Tuesday, September 28, 2010

The Coach and the Granny Shot

Les Hipple was the most studious of mentors, attending basketball and football coaching clinics every year, bringing home notebooks filled with meticulous diagrams and captions on the latest thinking on team sports.

Although he followed developments closely, he often chose not to adopt them for this own teams, sticking with techniques, plays, and formations that had proven their worth over the years.

He insisted, for example, that his players shoot free throws the old-fashioned way, with two hands in an underhand motion. He taught his boys to dip the ball between their knees and bring it up with the arms relaxed, letting the ball slide off their fingers with almost no wrist action. A dead ball was more likely to get a favorable bounce than a spinning one.

Some people called it the "granny shot," and it began to go out of style in the late 1940s. By the late 1950s the Marion Indians were essentially alone in their adherence to the underhand free throw. All their opponents were using the one-handed overhand form.

(Perhaps the last notable user of the underhand form was NBA star Rick Barry, who for many years held the career record for accuracy: .900. Barry said he shot free throws that way because the motion was simpler, involving essentially the shoulders, while shooting overhand required coordinated movements of the shoulder, elbow, wrist and fingers--movements that could be easily compromised by fatigue or tension.)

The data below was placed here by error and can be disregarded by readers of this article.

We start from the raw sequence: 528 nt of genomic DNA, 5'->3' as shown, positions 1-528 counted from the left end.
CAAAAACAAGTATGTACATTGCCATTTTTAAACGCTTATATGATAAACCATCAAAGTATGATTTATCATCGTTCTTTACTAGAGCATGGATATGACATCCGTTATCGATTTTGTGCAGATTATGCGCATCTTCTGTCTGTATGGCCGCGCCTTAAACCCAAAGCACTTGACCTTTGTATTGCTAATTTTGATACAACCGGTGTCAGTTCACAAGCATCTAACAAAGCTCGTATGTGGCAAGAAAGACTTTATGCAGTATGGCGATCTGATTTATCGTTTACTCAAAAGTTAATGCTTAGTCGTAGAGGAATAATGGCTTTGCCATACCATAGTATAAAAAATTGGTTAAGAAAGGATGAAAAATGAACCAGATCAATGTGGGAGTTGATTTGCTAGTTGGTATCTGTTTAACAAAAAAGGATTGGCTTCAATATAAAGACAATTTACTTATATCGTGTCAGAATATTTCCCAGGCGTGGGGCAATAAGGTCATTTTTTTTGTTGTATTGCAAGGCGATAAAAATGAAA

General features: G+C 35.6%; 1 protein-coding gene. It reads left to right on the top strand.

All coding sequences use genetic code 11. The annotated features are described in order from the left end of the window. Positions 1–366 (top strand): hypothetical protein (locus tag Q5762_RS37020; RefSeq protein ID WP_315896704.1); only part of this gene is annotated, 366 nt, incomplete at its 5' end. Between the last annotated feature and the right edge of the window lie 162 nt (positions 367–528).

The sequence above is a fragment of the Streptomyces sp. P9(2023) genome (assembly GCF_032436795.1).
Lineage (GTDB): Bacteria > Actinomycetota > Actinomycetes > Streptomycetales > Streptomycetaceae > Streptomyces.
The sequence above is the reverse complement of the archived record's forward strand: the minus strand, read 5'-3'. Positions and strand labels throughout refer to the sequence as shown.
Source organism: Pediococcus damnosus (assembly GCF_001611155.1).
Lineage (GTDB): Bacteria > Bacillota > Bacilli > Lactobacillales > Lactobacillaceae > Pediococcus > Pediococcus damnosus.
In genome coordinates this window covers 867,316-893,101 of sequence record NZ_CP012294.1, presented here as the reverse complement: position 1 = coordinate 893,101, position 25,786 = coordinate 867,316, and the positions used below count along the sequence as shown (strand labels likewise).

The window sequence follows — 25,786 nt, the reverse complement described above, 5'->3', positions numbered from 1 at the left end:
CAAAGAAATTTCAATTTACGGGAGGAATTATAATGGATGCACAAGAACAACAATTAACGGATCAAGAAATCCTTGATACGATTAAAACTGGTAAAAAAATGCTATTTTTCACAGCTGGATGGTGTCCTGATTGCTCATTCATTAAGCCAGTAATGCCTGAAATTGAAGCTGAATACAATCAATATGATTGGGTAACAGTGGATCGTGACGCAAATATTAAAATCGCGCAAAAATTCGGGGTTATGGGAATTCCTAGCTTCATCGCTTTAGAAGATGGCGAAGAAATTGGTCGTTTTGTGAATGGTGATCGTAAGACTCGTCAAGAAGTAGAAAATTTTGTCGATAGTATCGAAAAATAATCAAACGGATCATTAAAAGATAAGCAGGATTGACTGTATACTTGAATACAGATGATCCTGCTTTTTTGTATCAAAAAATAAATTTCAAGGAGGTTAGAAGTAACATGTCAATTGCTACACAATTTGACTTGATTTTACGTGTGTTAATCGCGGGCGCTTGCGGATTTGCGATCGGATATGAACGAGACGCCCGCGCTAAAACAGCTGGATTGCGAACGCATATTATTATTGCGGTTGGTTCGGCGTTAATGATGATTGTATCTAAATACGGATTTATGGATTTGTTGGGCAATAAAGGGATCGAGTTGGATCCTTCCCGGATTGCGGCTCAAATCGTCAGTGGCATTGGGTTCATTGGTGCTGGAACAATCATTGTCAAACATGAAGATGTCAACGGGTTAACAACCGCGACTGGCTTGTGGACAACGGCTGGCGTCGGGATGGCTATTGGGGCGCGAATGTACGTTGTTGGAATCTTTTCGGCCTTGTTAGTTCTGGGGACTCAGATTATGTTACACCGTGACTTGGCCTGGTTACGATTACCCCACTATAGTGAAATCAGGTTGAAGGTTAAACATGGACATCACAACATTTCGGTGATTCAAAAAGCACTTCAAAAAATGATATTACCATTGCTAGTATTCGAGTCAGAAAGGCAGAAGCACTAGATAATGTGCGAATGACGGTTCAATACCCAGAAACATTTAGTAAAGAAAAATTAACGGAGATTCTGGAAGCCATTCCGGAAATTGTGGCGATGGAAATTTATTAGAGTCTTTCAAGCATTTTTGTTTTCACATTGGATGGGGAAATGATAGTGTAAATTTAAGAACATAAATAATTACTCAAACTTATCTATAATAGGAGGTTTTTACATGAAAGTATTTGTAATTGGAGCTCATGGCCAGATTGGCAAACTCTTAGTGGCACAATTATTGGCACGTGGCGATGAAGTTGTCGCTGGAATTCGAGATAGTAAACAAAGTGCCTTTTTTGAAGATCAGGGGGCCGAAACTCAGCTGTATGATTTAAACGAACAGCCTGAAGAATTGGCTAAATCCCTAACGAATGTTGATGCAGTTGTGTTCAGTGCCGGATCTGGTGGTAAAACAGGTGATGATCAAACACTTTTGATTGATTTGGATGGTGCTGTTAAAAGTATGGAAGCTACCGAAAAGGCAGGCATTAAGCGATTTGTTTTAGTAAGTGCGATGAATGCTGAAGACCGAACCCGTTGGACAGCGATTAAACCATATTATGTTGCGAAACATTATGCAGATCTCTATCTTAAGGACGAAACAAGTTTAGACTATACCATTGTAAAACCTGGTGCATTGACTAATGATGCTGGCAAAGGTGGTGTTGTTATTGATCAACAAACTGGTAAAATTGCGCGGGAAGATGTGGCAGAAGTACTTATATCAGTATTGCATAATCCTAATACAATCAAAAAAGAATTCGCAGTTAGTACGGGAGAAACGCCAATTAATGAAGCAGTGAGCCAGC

One day in the late 1950s, some Marion players, no doubt tired of being razzed by opponents, gathered the courage to challenge Hipple's orders, claiming they could do better from the free throw line shooting overhand.

"All right, let's see you do it," Hipple replied. To add reality to the test, recalled Mike Smith, a player that year, the coach made them run and do calisthenics for most of the practice.

Then, when the boys were nearly exhausted, he sent them to the free throw line, telling them to shoot overhand first, then to shoot his way. When the results came in, "they weren't even close," Smith said. The granny shot won easily.

A few years later, school authorities, tired of hearing complaints from parents, overruled the coach, ordering him to allow his teams to shoot overhand. Relenting, he said, "They won't make as many." He probably was right.

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